Sheridan, regarding your question about Illustrator and/or
Photoshop: I think Photoshop is more suitable for working with
scanned images, photos, anything with a lot of shading or detail.
It’s capable of drawing simple line-images, but this isn’t its
main strength. Illustrator is a drawing, rather than an image
editing program, so is much better in the line/shape department,
or in manipulating text. So for enamels, you might find
Illustrator useful for playing with various cloisonne-line
possibilities, but for scanning drawings or images and playing
with color you would probably find Photoshop more useful. You
also might consider the program “Painter”. As far as playing with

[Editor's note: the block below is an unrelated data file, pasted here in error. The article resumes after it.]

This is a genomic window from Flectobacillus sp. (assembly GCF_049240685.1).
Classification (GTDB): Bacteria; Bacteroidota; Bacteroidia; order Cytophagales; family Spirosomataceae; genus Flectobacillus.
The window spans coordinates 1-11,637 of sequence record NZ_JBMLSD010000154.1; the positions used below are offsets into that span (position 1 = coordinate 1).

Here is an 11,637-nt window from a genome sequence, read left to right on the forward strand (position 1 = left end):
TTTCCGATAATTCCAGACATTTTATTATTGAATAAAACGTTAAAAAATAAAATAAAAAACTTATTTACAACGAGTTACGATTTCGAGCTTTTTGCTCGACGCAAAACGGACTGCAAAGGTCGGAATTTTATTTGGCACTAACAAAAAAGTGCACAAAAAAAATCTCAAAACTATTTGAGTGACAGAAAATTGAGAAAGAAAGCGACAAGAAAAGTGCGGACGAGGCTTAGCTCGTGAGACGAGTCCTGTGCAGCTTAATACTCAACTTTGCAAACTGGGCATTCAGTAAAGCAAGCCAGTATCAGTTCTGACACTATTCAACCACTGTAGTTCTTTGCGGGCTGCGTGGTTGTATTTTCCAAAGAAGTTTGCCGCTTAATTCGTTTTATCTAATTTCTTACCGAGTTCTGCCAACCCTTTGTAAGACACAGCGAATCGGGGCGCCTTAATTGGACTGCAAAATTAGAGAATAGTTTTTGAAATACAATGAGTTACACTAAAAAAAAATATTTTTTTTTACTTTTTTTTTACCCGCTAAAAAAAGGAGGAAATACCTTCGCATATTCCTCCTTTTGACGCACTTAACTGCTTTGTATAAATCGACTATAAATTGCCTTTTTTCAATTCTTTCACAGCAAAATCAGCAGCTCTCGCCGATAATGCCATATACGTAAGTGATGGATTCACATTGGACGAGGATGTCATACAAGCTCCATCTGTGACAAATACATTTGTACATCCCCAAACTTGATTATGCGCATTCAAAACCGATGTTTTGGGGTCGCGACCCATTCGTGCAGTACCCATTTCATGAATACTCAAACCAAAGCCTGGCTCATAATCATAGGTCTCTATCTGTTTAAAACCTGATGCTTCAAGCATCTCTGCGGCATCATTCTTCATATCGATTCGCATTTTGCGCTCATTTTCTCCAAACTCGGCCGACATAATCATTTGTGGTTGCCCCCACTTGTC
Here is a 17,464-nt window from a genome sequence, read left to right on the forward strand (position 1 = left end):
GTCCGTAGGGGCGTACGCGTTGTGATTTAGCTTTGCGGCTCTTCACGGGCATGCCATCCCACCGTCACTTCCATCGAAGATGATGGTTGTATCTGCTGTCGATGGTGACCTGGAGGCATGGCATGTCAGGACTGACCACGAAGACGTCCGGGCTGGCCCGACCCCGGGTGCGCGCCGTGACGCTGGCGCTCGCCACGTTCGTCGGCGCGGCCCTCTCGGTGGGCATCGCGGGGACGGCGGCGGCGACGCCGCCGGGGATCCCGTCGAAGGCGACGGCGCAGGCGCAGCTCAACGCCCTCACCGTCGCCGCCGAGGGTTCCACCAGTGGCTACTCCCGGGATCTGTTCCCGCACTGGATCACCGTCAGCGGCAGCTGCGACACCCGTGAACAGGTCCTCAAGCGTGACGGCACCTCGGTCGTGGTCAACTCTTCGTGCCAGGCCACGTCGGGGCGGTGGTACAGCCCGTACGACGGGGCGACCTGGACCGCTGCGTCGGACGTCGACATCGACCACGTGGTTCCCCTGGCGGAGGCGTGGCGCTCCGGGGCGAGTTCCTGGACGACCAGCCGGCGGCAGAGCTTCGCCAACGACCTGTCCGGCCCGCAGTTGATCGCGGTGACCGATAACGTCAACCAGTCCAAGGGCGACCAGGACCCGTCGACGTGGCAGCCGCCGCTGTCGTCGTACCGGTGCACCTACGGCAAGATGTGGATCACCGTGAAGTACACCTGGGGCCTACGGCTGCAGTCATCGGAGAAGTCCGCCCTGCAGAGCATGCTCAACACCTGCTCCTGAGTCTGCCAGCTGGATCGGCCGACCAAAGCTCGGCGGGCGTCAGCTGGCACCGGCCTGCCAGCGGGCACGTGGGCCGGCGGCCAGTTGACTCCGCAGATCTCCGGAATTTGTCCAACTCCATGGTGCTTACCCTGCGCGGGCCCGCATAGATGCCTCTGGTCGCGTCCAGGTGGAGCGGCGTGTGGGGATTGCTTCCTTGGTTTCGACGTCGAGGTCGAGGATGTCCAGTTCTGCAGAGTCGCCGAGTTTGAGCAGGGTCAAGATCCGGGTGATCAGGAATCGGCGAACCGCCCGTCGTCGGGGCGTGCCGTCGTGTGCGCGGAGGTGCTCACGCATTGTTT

color, I’m not familiar with Illustrator’s capabilities here, but
Photoshop is pretty sophistocated. I personally don’t work with
the color functions much, preferring a more hands-on approach. I
use Photoshop extensively in manipulating images for metal
etching, and the possibilities are mind-boggling. It’s necessary
to have a very high contrast image for etching, and Photoshop
gives you a lot room to create whatever balance of positive and
negative that you’re looking for in an image.
Hope this helps.